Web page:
Casey Reynolds, PhD, Mike Merchant, PhD and Diane Silcox Reynolds, PhD
Southern Chinch Bug: Blissus insularis
Southern chinch bugs (Figure 1) belong to the insect order Hemiptera, suborder Heteroptera, and family Lygaeidae. They are common pests of St. Augustinegrass in the southern United States and often cause significant damage to turf during summer months (Figure 2). While St. Augustinegrass is the only turfgrass to suffer severe damage from chinch bugs, they have also been reported to feed on centipedegrass, zoysiagrass, bahiagrass and bermudagrass. However, feeding on these grass species is typically found only when they are grown in close proximity to St. Augustinegrass, and damage is minor.
Southern chinch bugs go through gradual metamorphosis where they change from eggs, to nymphs, to adults. The adult southern chinch bug is 3 to 3.6 mm in length with a black body and white wings (Figure 3). Its wings are folded over the body and have a black triangle-shaped spot on each. During the winter months, adults are the most common life stage, but nymphs and eggs can also be present in small numbers.
Chinch bugs go through five life stages (instars) ranging in size from approximately 0.2 to 3 mm. Though small, they are still visible to the naked eye (Figure 4).
All chinch bug life stages can be found in the thatch and at the base of turfgrass plants. They damage grass by feeding on the phloem sap of the plant and injecting a toxin that results in death of plant tissue. If left un-treated, chinch bug damage results in irregular patches of yellowing turf that may spread outward and ultimately result in plant death. After nymphs have matured, adult chinch bugs disperse from affected areas primarily by walking, but also through mating flights. After mating, females lay their eggs into the crevices of grass nodes and at the junctions of grass blades and stems. Eggs take approximately 2 weeks to hatch depending on temperature, at which point the life cycle begins again.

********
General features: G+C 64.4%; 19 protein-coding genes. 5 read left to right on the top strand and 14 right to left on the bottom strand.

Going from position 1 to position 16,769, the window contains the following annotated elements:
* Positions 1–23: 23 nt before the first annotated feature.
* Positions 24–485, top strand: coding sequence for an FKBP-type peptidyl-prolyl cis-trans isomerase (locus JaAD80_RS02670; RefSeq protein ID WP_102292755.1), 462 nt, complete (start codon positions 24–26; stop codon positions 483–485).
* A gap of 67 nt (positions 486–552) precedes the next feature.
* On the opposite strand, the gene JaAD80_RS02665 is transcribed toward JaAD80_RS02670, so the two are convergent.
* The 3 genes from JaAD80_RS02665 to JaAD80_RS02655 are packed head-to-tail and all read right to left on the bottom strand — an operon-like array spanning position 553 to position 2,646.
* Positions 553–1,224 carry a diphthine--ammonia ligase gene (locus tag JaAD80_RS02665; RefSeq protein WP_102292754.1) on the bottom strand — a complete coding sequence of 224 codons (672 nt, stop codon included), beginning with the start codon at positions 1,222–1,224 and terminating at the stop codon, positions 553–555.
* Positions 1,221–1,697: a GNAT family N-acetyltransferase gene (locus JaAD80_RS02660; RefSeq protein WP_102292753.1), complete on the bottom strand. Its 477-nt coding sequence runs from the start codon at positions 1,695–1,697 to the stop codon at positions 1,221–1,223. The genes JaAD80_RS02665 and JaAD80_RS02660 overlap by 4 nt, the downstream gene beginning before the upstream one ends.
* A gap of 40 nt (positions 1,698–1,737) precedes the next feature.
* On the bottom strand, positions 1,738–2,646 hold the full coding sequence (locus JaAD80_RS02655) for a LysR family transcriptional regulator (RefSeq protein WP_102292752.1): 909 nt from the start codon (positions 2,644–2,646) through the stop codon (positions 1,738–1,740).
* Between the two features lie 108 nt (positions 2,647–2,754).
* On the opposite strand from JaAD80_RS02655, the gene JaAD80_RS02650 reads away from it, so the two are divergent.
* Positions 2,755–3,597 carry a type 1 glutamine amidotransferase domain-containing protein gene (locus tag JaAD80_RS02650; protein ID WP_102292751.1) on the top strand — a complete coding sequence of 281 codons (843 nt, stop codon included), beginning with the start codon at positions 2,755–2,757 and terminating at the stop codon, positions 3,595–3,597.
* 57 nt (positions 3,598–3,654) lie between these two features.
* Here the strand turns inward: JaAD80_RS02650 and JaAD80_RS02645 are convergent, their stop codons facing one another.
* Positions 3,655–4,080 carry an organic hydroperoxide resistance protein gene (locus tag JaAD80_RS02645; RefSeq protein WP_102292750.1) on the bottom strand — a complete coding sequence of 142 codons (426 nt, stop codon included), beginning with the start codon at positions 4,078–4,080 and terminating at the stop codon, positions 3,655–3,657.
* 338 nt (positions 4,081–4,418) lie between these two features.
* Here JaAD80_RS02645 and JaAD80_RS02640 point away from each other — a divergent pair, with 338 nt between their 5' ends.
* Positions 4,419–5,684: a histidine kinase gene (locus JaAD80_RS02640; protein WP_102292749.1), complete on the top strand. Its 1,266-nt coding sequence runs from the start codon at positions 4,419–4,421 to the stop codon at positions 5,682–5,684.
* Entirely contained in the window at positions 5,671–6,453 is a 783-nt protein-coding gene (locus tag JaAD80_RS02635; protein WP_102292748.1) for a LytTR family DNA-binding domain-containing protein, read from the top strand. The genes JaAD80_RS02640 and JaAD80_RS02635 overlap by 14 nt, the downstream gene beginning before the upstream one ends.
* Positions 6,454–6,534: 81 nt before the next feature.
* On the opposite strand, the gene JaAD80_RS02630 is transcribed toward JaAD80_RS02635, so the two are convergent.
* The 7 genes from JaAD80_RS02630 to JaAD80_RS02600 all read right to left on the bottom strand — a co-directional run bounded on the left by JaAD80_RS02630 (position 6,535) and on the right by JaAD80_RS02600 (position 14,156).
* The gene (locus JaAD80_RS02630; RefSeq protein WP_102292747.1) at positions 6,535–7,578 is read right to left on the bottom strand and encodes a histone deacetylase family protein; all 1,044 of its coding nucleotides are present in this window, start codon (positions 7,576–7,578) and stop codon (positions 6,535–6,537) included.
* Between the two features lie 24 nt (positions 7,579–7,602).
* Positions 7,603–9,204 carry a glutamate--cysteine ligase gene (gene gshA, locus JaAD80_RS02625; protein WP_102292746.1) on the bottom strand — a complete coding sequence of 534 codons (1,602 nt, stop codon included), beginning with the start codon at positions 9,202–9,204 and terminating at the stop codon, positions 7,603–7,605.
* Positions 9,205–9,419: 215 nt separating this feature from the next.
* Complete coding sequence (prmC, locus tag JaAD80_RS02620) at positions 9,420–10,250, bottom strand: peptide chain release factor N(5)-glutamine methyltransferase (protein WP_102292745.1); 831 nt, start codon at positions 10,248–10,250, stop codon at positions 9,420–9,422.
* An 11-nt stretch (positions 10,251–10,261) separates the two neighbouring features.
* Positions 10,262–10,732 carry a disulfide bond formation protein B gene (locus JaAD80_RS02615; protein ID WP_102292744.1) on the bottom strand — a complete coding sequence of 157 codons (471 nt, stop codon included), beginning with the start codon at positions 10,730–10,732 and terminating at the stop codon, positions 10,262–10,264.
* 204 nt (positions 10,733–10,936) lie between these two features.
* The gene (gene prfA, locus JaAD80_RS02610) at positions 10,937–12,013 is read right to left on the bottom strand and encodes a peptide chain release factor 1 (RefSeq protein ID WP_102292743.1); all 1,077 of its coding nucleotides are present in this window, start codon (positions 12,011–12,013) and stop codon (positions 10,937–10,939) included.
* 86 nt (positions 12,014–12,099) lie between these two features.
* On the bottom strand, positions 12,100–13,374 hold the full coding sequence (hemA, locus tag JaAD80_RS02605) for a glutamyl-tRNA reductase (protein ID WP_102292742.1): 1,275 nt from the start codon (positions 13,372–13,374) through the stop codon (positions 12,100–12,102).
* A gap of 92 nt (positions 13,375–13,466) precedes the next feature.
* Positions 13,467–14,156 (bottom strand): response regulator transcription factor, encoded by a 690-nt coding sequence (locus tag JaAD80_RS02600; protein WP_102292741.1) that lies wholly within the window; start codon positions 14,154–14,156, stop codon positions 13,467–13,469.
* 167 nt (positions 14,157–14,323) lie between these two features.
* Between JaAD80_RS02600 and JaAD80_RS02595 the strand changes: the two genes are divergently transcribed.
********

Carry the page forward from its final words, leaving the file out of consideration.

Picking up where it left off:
One of the factors that makes southern chinch bugs particularly difficult to control is their rapid reproduction potential and short generation time. In Texas there may be up to 3 to 6 generations each year. Several insecticide active ingredients can effectively control chinch bugs, but application timing is a key component of success. Many of these product labels state that applications should be made prior to egg hatch, when 1st instar nymphs are observed, or when damage first appears. Therefore, it is important to scout for these pests prior to the onset of significant damage. This can be done by pulling back the turfgrass canopy and looking for the various nymphs and adults at the periphery of damaged and un-damaged areas (Figure 5). If chinch bugs are present, and unacceptable damage is occurring, insecticide applications should be made as soon as possible. Many of the products labeled for chinch bugs recommend watering the product into the turfgrass canopy to place it into contact with the chinch bugs, which maximizes control.
There are several active ingredients that are effective in controlling chinch bugs, but many variations exist in formulation, use site, applicator requirements, etc. As always, be sure to consult the product label for specific instructions on timing, use rate and application methods. For a complete list of products labeled for chinch bug control, consult the Texas Turfgrass Pest Control Recommendations Guide.